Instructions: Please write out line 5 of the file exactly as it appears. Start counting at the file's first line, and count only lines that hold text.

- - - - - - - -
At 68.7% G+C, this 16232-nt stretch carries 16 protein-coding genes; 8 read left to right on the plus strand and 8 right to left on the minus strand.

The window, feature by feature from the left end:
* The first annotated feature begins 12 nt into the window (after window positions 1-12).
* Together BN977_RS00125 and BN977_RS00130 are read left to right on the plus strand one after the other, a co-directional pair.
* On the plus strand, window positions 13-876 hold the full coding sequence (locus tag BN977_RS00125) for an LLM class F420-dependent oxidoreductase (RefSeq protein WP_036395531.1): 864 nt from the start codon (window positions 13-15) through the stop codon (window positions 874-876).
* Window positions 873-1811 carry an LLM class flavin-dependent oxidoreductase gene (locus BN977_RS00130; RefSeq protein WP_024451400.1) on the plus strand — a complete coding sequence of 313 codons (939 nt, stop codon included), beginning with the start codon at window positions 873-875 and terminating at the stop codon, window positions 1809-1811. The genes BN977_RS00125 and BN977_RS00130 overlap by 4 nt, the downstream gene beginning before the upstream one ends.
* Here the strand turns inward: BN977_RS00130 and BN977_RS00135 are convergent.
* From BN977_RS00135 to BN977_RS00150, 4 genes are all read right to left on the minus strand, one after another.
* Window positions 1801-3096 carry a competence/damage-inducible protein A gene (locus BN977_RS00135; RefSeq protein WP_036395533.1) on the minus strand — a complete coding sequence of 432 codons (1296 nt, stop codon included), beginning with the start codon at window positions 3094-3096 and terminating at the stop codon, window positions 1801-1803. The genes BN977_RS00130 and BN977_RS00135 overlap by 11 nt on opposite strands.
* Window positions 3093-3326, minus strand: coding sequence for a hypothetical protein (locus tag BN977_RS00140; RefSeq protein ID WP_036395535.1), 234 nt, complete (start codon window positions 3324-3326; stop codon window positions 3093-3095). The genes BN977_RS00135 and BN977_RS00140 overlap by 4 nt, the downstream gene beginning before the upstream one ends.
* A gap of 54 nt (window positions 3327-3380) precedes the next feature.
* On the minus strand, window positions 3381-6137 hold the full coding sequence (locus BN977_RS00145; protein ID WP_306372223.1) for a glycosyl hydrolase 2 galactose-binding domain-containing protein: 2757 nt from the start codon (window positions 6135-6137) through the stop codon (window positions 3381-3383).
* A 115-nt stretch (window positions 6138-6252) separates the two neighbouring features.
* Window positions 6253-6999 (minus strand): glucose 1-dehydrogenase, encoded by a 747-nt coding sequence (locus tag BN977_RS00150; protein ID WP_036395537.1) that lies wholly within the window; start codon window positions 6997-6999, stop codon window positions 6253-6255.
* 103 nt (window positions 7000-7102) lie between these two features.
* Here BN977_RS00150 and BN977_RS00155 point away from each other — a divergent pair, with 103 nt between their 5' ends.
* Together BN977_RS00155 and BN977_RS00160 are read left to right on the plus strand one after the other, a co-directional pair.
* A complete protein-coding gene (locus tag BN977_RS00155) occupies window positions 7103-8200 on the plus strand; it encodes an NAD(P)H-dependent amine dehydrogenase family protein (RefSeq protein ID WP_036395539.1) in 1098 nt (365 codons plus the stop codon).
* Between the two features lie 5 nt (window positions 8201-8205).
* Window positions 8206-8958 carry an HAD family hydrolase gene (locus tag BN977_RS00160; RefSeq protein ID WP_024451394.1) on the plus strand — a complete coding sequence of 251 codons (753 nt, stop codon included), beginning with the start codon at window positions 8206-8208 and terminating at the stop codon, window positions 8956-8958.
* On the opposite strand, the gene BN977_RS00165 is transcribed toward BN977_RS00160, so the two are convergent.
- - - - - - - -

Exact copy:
* On the plus strand, window positions 13-876 hold the full coding sequence (locus tag BN977_RS00125) for an LLM class F420-dependent oxidoreductase (RefSeq protein WP_036395531.1): 864 nt from the start codon (window positions 13-15) through the stop codon (window positions 874-876).